Two particularly terrifying episodes of drunkenness and mood swings, during which he led me to believe that he was seriously contemplating suicide, or self-harm while in the family home, or ‘lose the plot’ and do harm to me.

Repeated threats of contacting social services to ‘let them know what a bad mother’ I am.

One threat to contact social services that was in front of our youngest child who was convinced for several months that ‘Daddy is going to get us taken away from you Mum’.

A patio door closed onto me while I was in the doorway and being told to ‘fuck off’.

Turned our daughter against me, twice. Once when she realised after two weeks what he was doing and, more recently, again where to this day she will not talk to me.

Refuses to help or intervene with our daughter to offer up a reasonable perspective, withholds all information about her life/health/schooling from me, despite me making many requests.

Withholds information about our youngest child’s visits, refuses to engage in even the shortest of conversation face to face, by email or text at the beginning or end of visits.

Slated me to everyone we know, I have heard stories about me, the breakup and the children that have been told completely out of context, and he has told people private and personal details of my life (during the marriage and since the breakup, most of which were none of his business) without my knowledge or consent.

My personal and private belongings rifled through, twice, in my bedroom.

My social media is regularly stalked and repeated back to me in angry texts, emails and episodes of verbal abuse.

My property has been destroyed.

The children have been subjected to hearing him verbally bash me to other people.

This is the short list. As you can see, since our separation the abuse has not stopped, it has, in fact only become worse. The only saving grace I have now is that I can ignore much of it and concentrate on repairing the damage he has done to our family, particularly to our youngest child.

He refuses to accept that his behaviour is or has ever been abusive, despite being told by friends and professionals that it is. He refuses to accept that his behaviour has a devastatingly detrimental effect on our children.

I have reached the point where I know that I cannot reason with him and I have come to terms with the fact that I have no choice but to do only what I feel is correct for me and for our children. I am now more than prepared to do whatever I have to do.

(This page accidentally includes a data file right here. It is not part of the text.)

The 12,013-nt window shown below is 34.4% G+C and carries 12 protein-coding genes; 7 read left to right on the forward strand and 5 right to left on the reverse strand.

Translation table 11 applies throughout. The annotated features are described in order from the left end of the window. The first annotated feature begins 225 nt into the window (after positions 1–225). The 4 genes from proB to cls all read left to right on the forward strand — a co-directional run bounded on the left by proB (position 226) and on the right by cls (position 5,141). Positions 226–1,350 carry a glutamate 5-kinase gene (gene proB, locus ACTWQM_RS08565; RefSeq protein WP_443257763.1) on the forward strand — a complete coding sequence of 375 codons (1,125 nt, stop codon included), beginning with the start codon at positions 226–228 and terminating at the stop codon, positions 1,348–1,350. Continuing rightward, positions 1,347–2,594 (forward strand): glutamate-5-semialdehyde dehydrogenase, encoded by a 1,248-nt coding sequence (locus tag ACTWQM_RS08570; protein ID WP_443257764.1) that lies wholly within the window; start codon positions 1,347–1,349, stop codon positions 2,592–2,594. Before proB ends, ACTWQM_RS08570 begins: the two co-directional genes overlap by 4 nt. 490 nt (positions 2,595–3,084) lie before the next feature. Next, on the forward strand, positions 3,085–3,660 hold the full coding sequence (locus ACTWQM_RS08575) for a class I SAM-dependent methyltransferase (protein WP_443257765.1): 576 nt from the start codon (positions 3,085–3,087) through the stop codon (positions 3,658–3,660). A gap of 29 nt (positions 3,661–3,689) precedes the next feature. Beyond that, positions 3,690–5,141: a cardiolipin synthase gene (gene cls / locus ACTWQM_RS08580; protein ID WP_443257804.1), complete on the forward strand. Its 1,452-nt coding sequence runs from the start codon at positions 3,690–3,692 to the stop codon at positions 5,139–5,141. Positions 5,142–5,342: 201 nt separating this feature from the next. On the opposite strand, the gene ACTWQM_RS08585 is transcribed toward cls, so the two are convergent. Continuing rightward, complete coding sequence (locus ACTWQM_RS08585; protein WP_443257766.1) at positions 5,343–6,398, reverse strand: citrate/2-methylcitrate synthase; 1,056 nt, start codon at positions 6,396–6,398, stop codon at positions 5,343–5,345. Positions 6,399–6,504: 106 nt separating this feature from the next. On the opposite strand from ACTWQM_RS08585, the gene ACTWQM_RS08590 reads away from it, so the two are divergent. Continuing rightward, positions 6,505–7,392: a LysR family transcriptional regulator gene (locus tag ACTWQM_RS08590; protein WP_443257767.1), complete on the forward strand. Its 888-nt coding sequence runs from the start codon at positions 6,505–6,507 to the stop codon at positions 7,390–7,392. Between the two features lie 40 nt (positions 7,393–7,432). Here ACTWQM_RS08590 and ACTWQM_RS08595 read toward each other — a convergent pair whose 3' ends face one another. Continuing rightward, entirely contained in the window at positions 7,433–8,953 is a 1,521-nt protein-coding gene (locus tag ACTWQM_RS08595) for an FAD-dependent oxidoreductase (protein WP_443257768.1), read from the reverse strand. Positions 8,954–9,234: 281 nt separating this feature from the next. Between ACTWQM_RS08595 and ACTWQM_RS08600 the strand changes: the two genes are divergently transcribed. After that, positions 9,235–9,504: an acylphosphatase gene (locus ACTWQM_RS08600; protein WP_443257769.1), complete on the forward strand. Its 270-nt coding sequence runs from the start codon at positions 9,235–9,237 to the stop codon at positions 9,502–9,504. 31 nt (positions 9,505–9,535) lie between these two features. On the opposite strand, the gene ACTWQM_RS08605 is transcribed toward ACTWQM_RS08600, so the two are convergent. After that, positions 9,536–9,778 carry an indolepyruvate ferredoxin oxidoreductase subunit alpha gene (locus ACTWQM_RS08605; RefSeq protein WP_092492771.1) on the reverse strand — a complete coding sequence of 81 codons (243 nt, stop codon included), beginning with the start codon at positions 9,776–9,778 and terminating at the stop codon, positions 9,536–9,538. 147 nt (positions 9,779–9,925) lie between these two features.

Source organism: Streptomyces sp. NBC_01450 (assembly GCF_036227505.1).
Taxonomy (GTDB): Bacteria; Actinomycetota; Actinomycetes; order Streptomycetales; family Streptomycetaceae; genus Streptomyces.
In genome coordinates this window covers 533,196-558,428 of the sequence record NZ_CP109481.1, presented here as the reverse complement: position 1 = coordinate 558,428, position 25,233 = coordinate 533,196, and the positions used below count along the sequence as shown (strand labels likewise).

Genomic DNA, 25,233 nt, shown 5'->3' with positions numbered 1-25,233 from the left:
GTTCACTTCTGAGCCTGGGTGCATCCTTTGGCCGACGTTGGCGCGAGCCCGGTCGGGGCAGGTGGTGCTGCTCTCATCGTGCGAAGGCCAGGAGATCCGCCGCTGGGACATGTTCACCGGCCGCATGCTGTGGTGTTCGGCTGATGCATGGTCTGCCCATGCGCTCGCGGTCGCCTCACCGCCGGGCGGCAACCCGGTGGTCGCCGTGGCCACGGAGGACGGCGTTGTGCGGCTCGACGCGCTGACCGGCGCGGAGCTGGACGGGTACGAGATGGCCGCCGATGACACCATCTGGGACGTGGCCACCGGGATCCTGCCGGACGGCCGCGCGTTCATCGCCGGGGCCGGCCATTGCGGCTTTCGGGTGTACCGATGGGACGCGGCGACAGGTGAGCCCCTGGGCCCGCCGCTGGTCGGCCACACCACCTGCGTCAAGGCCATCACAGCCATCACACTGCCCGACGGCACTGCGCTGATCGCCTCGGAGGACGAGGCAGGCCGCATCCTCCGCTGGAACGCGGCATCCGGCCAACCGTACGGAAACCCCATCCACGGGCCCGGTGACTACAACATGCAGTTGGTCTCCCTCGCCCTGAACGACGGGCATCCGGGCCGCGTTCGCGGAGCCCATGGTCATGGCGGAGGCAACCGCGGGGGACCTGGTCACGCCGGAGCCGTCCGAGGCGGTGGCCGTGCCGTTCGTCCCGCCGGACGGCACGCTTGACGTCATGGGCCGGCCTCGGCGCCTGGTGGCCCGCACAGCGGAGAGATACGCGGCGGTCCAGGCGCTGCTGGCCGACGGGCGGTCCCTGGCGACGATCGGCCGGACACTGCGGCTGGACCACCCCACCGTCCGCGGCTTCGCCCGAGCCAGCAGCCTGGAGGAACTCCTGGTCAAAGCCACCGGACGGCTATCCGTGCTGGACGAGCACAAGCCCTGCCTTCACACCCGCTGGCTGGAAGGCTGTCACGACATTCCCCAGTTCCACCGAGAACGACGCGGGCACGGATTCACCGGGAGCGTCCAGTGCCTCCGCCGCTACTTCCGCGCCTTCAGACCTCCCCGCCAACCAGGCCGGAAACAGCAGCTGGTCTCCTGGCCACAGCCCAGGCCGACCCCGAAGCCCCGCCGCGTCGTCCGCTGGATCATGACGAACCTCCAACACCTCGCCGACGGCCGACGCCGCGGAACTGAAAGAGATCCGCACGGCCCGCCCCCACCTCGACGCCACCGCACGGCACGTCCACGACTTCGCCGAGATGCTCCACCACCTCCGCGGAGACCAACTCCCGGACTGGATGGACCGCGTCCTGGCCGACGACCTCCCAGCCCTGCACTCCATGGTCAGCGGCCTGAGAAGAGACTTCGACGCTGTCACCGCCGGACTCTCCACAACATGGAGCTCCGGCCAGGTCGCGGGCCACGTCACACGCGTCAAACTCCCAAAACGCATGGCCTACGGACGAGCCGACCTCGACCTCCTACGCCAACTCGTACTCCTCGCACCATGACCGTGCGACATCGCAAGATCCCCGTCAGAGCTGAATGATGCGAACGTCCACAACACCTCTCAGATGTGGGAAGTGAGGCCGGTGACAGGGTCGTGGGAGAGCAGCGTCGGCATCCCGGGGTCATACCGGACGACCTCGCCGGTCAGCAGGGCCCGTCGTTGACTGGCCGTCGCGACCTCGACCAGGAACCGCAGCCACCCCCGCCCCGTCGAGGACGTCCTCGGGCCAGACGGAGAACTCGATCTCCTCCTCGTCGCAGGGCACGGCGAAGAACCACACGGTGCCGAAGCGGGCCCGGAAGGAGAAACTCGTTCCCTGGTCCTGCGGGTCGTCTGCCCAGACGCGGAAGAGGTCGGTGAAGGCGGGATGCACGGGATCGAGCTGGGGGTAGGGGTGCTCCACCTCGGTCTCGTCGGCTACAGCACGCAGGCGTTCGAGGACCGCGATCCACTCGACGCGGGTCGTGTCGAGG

If you are in a relationship with an abusive man, do not be fooled into thinking that when you say it is over, things will get better.

Get support and MOST importantly – of utmost importance – keep you and your children safe.

There is a list of organisations on the MSV resources page that will help you through what will be a very difficult time and help you to stay safe.

It IS worth leaving an abusive relationship. It is important that you reclaim your life. It ISN’T going to be easy… just be sure that you have the appropriate support and safeguard yourself and others involved first

***

Abuse happens in all kinds of relationships, though abusers are often men and victims are often women, we know very well that this is not always the case.

Abuse is often hard to recognise. Here at MSV we hope to help victims realise they are in abusive relationships and empower them to take safe action.

By sharing our stories we hope that others can find the strength to help themselves and get support from relevant agencies.

We are looking for your stories of abuse to feature. Many small voices make one LOUD voice.

Domestic abuse damages in whatever form and here at Many Small Voices we gather the stories of those who have survived abuse into one resource to help and support those who are still victims. We also hope to support survivors through recovery once the abuse has stopped because the scars are still there and will remain forever. Support after abuse is just as important.

We are not experts, just people who are passionate that domestic abuse, in whatever form it takes, must be stopped.

If you think you or someone you know needs help please take a look in our links page to find a list of organisations that strive to help support victims of abuse.

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Healthy Relationships vs Emotionally Abusive Relationships.

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Healthy Relationships differ wildly from emotionally abusive relationships, but it’s not always easy to tell the difference when you’re in them. Here are some comparisons.

An Emotionally Abusive Relationship:

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  • Makes you feel anxious.
  • Makes you feel that you’re not good quite enough.
  • You worry that what you say or do is going to upset your partner.
  • They check up on you, reads your post, emails, text messages.
  • Accuse you of cheating or not thinking of their needs enough.
  • Keeps you stuck, not fulfilling your full potential.